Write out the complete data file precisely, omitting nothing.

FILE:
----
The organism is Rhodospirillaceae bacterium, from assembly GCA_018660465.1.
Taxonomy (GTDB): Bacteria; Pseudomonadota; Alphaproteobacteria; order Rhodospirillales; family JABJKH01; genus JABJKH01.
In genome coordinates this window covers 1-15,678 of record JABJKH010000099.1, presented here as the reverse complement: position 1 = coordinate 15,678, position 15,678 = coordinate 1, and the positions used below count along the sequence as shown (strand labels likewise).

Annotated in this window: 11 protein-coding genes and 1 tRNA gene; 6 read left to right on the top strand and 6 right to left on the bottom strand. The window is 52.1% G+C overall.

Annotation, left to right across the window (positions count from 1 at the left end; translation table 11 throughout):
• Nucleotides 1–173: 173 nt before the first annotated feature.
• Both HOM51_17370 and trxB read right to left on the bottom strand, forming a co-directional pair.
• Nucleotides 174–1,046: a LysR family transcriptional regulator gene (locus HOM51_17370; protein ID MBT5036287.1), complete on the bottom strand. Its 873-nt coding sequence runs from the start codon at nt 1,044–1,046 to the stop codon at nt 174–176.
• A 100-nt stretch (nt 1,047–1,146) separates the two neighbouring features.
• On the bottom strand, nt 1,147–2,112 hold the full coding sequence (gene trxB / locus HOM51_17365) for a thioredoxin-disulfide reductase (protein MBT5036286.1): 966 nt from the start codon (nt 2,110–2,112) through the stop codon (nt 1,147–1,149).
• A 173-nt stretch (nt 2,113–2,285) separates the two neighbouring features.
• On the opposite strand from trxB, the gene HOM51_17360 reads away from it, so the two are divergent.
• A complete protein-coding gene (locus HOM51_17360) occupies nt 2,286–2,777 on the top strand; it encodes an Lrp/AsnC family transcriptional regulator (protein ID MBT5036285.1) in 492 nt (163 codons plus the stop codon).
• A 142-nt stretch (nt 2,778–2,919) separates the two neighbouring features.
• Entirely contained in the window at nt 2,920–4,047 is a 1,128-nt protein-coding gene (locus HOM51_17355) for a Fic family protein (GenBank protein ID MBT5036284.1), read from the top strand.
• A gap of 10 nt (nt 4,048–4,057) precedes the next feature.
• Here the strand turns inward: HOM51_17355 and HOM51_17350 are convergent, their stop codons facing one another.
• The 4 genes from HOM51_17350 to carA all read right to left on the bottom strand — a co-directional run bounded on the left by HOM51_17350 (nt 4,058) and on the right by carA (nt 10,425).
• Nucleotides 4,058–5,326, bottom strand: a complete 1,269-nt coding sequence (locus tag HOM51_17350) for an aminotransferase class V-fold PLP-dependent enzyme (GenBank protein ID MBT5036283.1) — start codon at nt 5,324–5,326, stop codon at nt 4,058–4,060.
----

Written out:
The organism is Rhodospirillaceae bacterium, from assembly GCA_018660465.1.
Taxonomy (GTDB): Bacteria; Pseudomonadota; Alphaproteobacteria; order Rhodospirillales; family JABJKH01; genus JABJKH01.
In genome coordinates this window covers 1-15,678 of record JABJKH010000099.1, presented here as the reverse complement: position 1 = coordinate 15,678, position 15,678 = coordinate 1, and the positions used below count along the sequence as shown (strand labels likewise).

Annotated in this window: 11 protein-coding genes and 1 tRNA gene; 6 read left to right on the top strand and 6 right to left on the bottom strand. The window is 52.1% G+C overall.

Annotation, left to right across the window (positions count from 1 at the left end; translation table 11 throughout):
• Nucleotides 1–173: 173 nt before the first annotated feature.
• Both HOM51_17370 and trxB read right to left on the bottom strand, forming a co-directional pair.
• Nucleotides 174–1,046: a LysR family transcriptional regulator gene (locus HOM51_17370; protein ID MBT5036287.1), complete on the bottom strand. Its 873-nt coding sequence runs from the start codon at nt 1,044–1,046 to the stop codon at nt 174–176.
• A 100-nt stretch (nt 1,047–1,146) separates the two neighbouring features.
• On the bottom strand, nt 1,147–2,112 hold the full coding sequence (gene trxB / locus HOM51_17365) for a thioredoxin-disulfide reductase (protein MBT5036286.1): 966 nt from the start codon (nt 2,110–2,112) through the stop codon (nt 1,147–1,149).
• A 173-nt stretch (nt 2,113–2,285) separates the two neighbouring features.
• On the opposite strand from trxB, the gene HOM51_17360 reads away from it, so the two are divergent.
• A complete protein-coding gene (locus HOM51_17360) occupies nt 2,286–2,777 on the top strand; it encodes an Lrp/AsnC family transcriptional regulator (protein ID MBT5036285.1) in 492 nt (163 codons plus the stop codon).
• A 142-nt stretch (nt 2,778–2,919) separates the two neighbouring features.
• Entirely contained in the window at nt 2,920–4,047 is a 1,128-nt protein-coding gene (locus HOM51_17355) for a Fic family protein (GenBank protein ID MBT5036284.1), read from the top strand.
• A gap of 10 nt (nt 4,048–4,057) precedes the next feature.
• Here the strand turns inward: HOM51_17355 and HOM51_17350 are convergent, their stop codons facing one another.
• The 4 genes from HOM51_17350 to carA all read right to left on the bottom strand — a co-directional run bounded on the left by HOM51_17350 (nt 4,058) and on the right by carA (nt 10,425).
• Nucleotides 4,058–5,326, bottom strand: a complete 1,269-nt coding sequence (locus tag HOM51_17350) for an aminotransferase class V-fold PLP-dependent enzyme (GenBank protein ID MBT5036283.1) — start codon at nt 5,324–5,326, stop codon at nt 4,058–4,060.